Living the language
The Welsh nation is known for its deep-rooted sense of national pride, so it's hardly surprising that the Welsh language continues to form such a passionate part of its culture. Welsh is a truly living language in every sense of the word.
Where we come from is important to all of us. National identity is a source of frequent, impassioned debate, as well as, for many, deep personal pride, and this pride is something which the Welsh are particularly well-known for.
Nowhere is this more apparent than in their all-too-often maligned language. Closely related to Cornish, the native language of the English county Cornwall, and to Breton, the native language of Brittany, north western France, Welsh – or Cymraeg to its speakers – dates back to the 6th century, making it one of Europe's oldest living languages. It evolved from the Celtic language spoken by the ancient Britons and was handed down through the generations until the 19th century, when the industrial revolution brought about an alarming erosion of the Welsh language.
Since then the battle to save Cymraeg has been inextricably linked with Wales's national identity, and much has been done to promote its usage. At the uppermost level, political parties have been founded (Plaid Cymru began in 1925 with a primary mandate of promoting the language) and acts of parliament have been passed, but the future of the Welsh language has also been embraced by its people. A passion for keeping it alive has led to everything from adopting bilingual road signs to the Welsh television channel S4C.
Today Welsh is not the dead language many would have you believe (and indeed many feared it would become). Welsh is now growing again and, according to a survey by the Welsh Language Board, is spoken by 21% of the Welsh population, 62% of whom speak it on a daily basis.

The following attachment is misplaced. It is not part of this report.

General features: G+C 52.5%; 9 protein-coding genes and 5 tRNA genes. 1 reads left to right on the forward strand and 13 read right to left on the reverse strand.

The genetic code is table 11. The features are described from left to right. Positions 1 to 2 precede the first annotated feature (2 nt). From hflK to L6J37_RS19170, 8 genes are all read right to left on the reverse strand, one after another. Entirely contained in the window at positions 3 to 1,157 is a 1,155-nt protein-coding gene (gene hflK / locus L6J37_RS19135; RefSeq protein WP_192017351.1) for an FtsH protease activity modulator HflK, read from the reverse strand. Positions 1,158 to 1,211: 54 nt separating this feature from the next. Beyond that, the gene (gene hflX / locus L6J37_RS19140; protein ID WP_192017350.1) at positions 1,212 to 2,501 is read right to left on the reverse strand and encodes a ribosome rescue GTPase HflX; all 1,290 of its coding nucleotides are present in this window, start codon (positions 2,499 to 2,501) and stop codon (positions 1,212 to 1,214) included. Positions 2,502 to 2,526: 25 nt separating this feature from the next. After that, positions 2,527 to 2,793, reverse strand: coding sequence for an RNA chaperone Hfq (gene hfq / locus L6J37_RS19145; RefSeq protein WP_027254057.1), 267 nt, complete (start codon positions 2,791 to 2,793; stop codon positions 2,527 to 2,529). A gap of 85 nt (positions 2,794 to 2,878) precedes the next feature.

Although many places in Wales now have English names, the Welsh language still appears in numerous village and town names and, although all the locals speak English, understanding a smattering of Welsh will help visitors understand the heritage of where they are visiting. Undoubtedly the most famous place name is the tongue-twisting Llanfairpwllgwyngyllgogerychwyrndrobwllllantysiliogogogoch, which in English is translated as the fantastically descriptive "St Mary's church in the hollow of the white hazel near to the rapid whirlpool of Llantysilio of the red cave", but many towns and villages have names which begin to tell their story.
One of the most common place name fragments is Llan, which means a church or parish in English and is usually followed by the name of a saint (for example Llandudno, named for the church of St Tudno). Blaen refers to the head of a valley, while Aber denotes the mouth of a river, the name of which usually follows (for example Abertawe – the Welsh name for Swansea - which sits on the river Tawe).
Say any of these place names aloud and it becomes immediately clear that spoken Welsh is a beautifully lyrical language. As a result Welsh has a long history of artistic expression, with many of the oldest preserved texts in the language being poems. The oldest surviving manuscript in the Welsh language is Llyfr Du Caerfyrddin (The Black Book of Carmarthen), which dates back to around 1250 and is now housed at the National Library of Wales, Aberystwyth. Its poems include religion, Welsh legends, and heroes of Dark Age Britain, such as Myrddin (Merlin) and King Arthur.
Music has played a significant role in keeping Welsh alive. Today music provides native speakers and those who are new to the language with an opportunity to immerse themselves in it. Listen to traditional male voice choir songs or modern Welsh pop by bands such as Race Horses and the Super Furry Animals, or spend a day or two at the National Eisteddfod – one of the largest and oldest cultural festivals in Europe – and you'll find that getting to grips with this ancient language is not as hard as it seems. And thanks to the Welsh Language (Wales) Measure 2011 that was passed by the Welsh Government, Welsh has been given official status in Wales for the first time in its existence.
Even the most basic knowledge of Welsh will inform a visit to this proud and heritage-rich country, so why not make a start with these simple phrases:
Hello Shw mae ("shoo my")
Goodbye Hwyl ("hooil")
Welcome Croeso ("croy so")
Thank you Diolch ("dee-olck")
Source: The Guardian